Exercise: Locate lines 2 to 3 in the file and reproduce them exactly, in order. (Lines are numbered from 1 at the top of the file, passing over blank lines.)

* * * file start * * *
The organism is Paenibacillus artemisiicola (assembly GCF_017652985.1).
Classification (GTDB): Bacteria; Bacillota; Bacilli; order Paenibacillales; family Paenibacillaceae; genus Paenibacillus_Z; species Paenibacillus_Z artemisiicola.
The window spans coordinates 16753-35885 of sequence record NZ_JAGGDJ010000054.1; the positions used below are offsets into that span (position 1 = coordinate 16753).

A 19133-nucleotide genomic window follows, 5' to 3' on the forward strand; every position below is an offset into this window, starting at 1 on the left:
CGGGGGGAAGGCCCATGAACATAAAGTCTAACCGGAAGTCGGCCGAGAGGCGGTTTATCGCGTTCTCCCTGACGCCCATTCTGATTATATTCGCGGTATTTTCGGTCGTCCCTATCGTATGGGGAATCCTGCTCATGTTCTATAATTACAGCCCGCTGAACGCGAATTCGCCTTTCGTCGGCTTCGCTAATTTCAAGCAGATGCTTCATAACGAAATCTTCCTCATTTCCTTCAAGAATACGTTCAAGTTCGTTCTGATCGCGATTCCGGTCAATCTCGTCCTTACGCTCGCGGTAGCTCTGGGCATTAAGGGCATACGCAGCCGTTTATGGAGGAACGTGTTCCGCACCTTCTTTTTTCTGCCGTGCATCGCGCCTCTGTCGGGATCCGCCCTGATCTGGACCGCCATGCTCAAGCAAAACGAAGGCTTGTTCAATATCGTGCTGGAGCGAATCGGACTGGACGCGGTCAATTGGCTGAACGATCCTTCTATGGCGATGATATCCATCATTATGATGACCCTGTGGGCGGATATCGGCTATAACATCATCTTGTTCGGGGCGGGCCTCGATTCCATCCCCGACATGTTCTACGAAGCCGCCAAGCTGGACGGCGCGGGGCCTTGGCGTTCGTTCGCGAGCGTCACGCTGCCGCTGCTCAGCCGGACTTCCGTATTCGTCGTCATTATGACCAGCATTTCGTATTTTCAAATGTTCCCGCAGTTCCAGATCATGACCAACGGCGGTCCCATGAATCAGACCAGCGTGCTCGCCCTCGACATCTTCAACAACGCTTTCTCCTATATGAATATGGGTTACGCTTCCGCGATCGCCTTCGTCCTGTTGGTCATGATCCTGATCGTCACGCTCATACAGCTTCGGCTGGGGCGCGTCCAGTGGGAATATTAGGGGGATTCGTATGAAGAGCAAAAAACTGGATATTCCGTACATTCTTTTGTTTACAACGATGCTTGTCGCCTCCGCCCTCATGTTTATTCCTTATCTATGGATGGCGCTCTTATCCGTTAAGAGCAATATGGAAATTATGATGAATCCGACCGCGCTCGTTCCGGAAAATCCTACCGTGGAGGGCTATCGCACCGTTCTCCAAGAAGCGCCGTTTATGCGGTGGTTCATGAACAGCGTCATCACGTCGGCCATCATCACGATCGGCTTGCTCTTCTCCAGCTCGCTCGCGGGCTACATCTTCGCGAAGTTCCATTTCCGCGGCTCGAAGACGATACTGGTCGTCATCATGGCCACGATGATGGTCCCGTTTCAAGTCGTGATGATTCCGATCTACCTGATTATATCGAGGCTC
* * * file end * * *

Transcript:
Classification (GTDB): Bacteria; Bacillota; Bacilli; order Paenibacillales; family Paenibacillaceae; genus Paenibacillus_Z; species Paenibacillus_Z artemisiicola.
The window spans coordinates 16753-35885 of sequence record NZ_JAGGDJ010000054.1; the positions used below are offsets into that span (position 1 = coordinate 16753).